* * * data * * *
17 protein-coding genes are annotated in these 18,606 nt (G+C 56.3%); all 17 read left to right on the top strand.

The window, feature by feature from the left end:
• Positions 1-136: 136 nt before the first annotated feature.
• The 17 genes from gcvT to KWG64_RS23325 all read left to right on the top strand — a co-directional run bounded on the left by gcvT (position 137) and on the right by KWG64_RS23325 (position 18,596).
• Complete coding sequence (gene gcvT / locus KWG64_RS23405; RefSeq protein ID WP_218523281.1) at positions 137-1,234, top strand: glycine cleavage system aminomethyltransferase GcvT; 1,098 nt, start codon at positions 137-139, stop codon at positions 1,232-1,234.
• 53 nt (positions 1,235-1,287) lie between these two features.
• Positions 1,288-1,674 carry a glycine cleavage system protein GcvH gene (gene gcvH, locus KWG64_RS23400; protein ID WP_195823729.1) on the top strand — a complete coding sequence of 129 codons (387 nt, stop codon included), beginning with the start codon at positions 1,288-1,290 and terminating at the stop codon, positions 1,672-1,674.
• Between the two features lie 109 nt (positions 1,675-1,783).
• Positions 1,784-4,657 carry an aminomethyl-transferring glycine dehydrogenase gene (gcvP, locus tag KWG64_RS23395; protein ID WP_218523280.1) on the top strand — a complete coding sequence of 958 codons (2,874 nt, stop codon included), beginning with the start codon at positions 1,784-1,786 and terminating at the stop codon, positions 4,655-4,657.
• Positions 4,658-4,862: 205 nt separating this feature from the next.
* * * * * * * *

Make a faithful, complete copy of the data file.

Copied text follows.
17 protein-coding genes are annotated in these 18,606 nt (G+C 56.3%); all 17 read left to right on the top strand.

The window, feature by feature from the left end:
• Positions 1-136: 136 nt before the first annotated feature.
• The 17 genes from gcvT to KWG64_RS23325 all read left to right on the top strand — a co-directional run bounded on the left by gcvT (position 137) and on the right by KWG64_RS23325 (position 18,596).
• Complete coding sequence (gene gcvT / locus KWG64_RS23405; RefSeq protein ID WP_218523281.1) at positions 137-1,234, top strand: glycine cleavage system aminomethyltransferase GcvT; 1,098 nt, start codon at positions 137-139, stop codon at positions 1,232-1,234.
• 53 nt (positions 1,235-1,287) lie between these two features.
• Positions 1,288-1,674 carry a glycine cleavage system protein GcvH gene (gene gcvH, locus KWG64_RS23400; protein ID WP_195823729.1) on the top strand — a complete coding sequence of 129 codons (387 nt, stop codon included), beginning with the start codon at positions 1,288-1,290 and terminating at the stop codon, positions 1,672-1,674.
• Between the two features lie 109 nt (positions 1,675-1,783).
• Positions 1,784-4,657 carry an aminomethyl-transferring glycine dehydrogenase gene (gcvP, locus tag KWG64_RS23395; protein ID WP_218523280.1) on the top strand — a complete coding sequence of 958 codons (2,874 nt, stop codon included), beginning with the start codon at positions 1,784-1,786 and terminating at the stop codon, positions 4,655-4,657.
• Positions 4,658-4,862: 205 nt separating this feature from the next.